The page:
Singer, Isidore and M. Seligsohn. " Midian
Midian
and Midianites". Jewish Encyclopedia. Funk and Wagnalls, 1901–1906, which cites to: Archaeology of Timna Another Timna archaeology site Richard Burton's account of his travels in "The Land of Midian" Spring of Harod – Ma'ayan Harod

v t e

People and things in the Quran

Characters

Non-humans

Allâh ("The God")

Names of Allah
Allah
found in the Quran

Beings in Paradise

Ghilmān or Wildān Ḥūr

Animals

Related

The baqarah (cow) of Israelites The dhi’b (wolf) that Jacob
Jacob
feared could attack Joseph The hud-hud (hoopoe) of Solomon The kalb (dog) of the sleepers of the cave The nūn (fish or whale) of Jonah The nāqaṫ (she-camel) of Saleh The fīl (elephant) of the Abyssinians)

Non-related

Ḥimār (domesticated donkey or wild ass) Qaswarah
Qaswarah
('Lion', 'Beast of prey' or 'Hunter')

Jinn

‘Ifrîṫ ("Strong one") Jann Mârid ("Rebellious one")

Iblīs the Shayṭān (Devil) Other Shayāṭīn (Demons)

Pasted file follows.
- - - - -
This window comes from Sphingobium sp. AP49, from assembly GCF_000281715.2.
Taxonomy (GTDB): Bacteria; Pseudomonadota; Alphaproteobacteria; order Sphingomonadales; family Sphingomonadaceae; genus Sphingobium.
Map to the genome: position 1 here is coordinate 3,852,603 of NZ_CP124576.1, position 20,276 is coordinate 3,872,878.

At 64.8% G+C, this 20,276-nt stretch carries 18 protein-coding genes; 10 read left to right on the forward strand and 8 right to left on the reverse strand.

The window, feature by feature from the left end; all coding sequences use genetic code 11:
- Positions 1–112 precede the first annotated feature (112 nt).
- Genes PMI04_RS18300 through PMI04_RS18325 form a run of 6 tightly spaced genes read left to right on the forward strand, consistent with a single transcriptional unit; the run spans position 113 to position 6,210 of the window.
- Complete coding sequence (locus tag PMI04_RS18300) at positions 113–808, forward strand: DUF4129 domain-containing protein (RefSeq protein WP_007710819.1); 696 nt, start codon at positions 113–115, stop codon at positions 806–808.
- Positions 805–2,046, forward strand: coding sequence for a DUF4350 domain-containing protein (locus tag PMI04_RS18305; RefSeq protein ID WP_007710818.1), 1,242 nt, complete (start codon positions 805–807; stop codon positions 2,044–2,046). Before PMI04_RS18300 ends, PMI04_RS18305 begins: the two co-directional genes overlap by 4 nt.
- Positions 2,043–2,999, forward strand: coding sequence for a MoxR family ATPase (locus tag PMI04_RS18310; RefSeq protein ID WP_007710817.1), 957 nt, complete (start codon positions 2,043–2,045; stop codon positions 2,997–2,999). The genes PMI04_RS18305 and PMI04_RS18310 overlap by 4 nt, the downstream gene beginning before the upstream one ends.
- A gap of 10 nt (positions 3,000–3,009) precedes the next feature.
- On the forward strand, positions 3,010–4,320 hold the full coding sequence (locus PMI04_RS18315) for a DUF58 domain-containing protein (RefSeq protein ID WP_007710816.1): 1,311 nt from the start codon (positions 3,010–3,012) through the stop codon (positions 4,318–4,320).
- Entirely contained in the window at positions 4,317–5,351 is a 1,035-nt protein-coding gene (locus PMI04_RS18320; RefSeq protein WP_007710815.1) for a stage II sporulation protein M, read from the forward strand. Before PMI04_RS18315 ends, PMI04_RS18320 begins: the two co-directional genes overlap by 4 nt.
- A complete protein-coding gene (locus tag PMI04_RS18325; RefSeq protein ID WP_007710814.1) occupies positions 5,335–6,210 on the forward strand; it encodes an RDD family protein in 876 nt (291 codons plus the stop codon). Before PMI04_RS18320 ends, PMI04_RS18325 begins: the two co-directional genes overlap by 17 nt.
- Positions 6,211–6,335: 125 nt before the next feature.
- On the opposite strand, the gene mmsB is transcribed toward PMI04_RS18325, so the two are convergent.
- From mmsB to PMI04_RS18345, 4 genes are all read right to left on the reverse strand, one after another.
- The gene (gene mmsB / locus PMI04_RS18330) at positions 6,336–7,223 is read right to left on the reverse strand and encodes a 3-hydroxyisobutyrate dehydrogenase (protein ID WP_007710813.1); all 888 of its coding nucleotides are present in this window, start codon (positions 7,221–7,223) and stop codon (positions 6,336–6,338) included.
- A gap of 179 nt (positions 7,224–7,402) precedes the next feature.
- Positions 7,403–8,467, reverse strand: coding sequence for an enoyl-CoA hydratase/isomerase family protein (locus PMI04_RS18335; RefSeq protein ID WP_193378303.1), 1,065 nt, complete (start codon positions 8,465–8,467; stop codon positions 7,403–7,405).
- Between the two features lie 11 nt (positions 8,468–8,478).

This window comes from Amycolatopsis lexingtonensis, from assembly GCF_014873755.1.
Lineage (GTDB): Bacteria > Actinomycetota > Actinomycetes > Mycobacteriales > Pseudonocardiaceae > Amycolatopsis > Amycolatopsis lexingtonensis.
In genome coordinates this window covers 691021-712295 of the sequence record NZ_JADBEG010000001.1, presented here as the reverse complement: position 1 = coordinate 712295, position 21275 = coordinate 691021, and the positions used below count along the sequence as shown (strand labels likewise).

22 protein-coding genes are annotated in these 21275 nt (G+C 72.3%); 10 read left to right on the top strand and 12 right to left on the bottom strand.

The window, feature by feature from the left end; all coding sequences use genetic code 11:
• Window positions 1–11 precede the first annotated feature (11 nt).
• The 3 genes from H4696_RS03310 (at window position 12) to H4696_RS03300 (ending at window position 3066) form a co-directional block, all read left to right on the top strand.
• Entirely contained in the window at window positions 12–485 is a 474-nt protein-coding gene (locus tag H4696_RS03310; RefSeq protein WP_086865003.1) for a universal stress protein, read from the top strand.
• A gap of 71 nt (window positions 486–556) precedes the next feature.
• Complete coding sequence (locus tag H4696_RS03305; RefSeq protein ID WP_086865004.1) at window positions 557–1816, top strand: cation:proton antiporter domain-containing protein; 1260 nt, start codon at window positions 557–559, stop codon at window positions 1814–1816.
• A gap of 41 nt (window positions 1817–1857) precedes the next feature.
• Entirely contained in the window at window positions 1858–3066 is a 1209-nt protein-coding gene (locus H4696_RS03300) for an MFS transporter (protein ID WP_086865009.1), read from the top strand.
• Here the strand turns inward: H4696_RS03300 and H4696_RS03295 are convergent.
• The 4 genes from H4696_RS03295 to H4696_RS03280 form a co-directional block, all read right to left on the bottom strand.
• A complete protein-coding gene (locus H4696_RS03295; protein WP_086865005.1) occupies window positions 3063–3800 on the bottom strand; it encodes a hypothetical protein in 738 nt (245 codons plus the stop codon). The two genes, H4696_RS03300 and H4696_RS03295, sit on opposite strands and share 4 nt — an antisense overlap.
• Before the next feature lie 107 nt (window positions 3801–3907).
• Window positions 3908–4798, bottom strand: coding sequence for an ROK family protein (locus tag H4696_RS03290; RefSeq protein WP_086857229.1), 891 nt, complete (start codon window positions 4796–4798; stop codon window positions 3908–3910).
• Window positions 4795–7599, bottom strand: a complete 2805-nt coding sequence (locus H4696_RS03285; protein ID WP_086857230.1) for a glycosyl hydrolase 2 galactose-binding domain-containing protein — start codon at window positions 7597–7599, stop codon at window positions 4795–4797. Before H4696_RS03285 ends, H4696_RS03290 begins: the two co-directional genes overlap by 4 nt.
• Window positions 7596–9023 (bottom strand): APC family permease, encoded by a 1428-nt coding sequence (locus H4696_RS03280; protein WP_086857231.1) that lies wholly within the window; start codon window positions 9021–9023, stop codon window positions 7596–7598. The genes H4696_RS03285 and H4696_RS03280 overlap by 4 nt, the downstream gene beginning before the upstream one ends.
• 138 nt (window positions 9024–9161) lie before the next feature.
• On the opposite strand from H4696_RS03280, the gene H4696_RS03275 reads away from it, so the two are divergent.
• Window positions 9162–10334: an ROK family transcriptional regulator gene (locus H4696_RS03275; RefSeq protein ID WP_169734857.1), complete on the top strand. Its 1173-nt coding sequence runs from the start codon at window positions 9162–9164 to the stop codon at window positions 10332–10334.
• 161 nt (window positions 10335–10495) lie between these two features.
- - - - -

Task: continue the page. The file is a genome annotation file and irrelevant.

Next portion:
Qarīn

Prophets

Mentioned

Ādam (Adam) Al-Yasa‘ (Elisha) Ayyūb (Job) Dāwūd (David) Dhūl-Kifl (Ezekiel?) Hārūn (Aaron) Hūd (Eber?) Idrīs (Enoch?) Ilyās (Elijah) ‘Imrān (Joachim the father of Maryam) Is-ḥāq (Isaac) Ismā‘īl (Ishmael)

Dhabih Ullah

Isma'il Ṣādiq al-Wa‘d (Fulfiller of the Promise) Lūṭ (Lot) Ṣāliḥ Shu‘ayb (Jethro, Reuel or Hobab?) Sulaymān ibn Dāwūd ( Solomon
Solomon
son of David) ‘ Uzair
Uzair
(Ezra?) Yaḥyā ibn Zakariyyā ( John the Baptist
John the Baptist
the son of Zechariah) Ya‘qūb (Jacob)

Isrâ’îl (Israel)

Yūnus (Jonah)

Dhūn-Nūn ("He of the Fish
Fish
(or Whale)" or "Owner of the Fish
Fish
(or Whale)") Ṣāḥib al-Ḥūṫ ("Companion of the Whale")

Yūsuf ibn Ya‘qūb ( Joseph
Joseph
son of Jacob) Zakariyyā (Zechariah)

Ulu-l-‘Azm

Muḥammad

Aḥmad Other names and titles of Muhammad

ʿĪsā (Jesus)

Al-Masīḥ (The Messiah) Ibn Maryam (Son of Mary)